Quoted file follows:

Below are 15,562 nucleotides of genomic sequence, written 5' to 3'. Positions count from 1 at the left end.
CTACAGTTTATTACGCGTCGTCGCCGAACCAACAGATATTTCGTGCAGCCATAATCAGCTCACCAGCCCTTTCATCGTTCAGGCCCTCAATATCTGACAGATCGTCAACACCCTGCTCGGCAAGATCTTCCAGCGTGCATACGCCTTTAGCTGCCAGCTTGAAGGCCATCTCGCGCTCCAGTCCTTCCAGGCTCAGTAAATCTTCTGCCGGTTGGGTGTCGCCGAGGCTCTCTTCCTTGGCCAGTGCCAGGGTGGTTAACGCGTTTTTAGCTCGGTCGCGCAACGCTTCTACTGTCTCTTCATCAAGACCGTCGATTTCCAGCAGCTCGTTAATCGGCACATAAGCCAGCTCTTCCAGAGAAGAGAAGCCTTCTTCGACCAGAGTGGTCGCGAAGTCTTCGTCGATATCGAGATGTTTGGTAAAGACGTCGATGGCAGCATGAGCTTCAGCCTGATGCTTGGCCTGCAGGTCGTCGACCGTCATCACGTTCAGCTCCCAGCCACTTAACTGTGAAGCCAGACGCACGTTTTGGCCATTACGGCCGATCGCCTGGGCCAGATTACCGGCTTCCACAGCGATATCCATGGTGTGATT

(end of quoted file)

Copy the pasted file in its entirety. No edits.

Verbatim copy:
Below are 15,562 nucleotides of genomic sequence, written 5' to 3'. Positions count from 1 at the left end.
CTACAGTTTATTACGCGTCGTCGCCGAACCAACAGATATTTCGTGCAGCCATAATCAGCTCACCAGCCCTTTCATCGTTCAGGCCCTCAATATCTGACAGATCGTCAACACCCTGCTCGGCAAGATCTTCCAGCGTGCATACGCCTTTAGCTGCCAGCTTGAAGGCCATCTCGCGCTCCAGTCCTTCCAGGCTCAGTAAATCTTCTGCCGGTTGGGTGTCGCCGAGGCTCTCTTCCTTGGCCAGTGCCAGGGTGGTTAACGCGTTTTTAGCTCGGTCGCGCAACGCTTCTACTGTCTCTTCATCAAGACCGTCGATTTCCAGCAGCTCGTTAATCGGCACATAAGCCAGCTCTTCCAGAGAAGAGAAGCCTTCTTCGACCAGAGTGGTCGCGAAGTCTTCGTCGATATCGAGATGTTTGGTAAAGACGTCGATGGCAGCATGAGCTTCAGCCTGATGCTTGGCCTGCAGGTCGTCGACCGTCATCACGTTCAGCTCCCAGCCACTTAACTGTGAAGCCAGACGCACGTTTTGGCCATTACGGCCGATCGCCTGGGCCAGATTACCGGCTTCCACAGCGATATCCATGGTGTGATT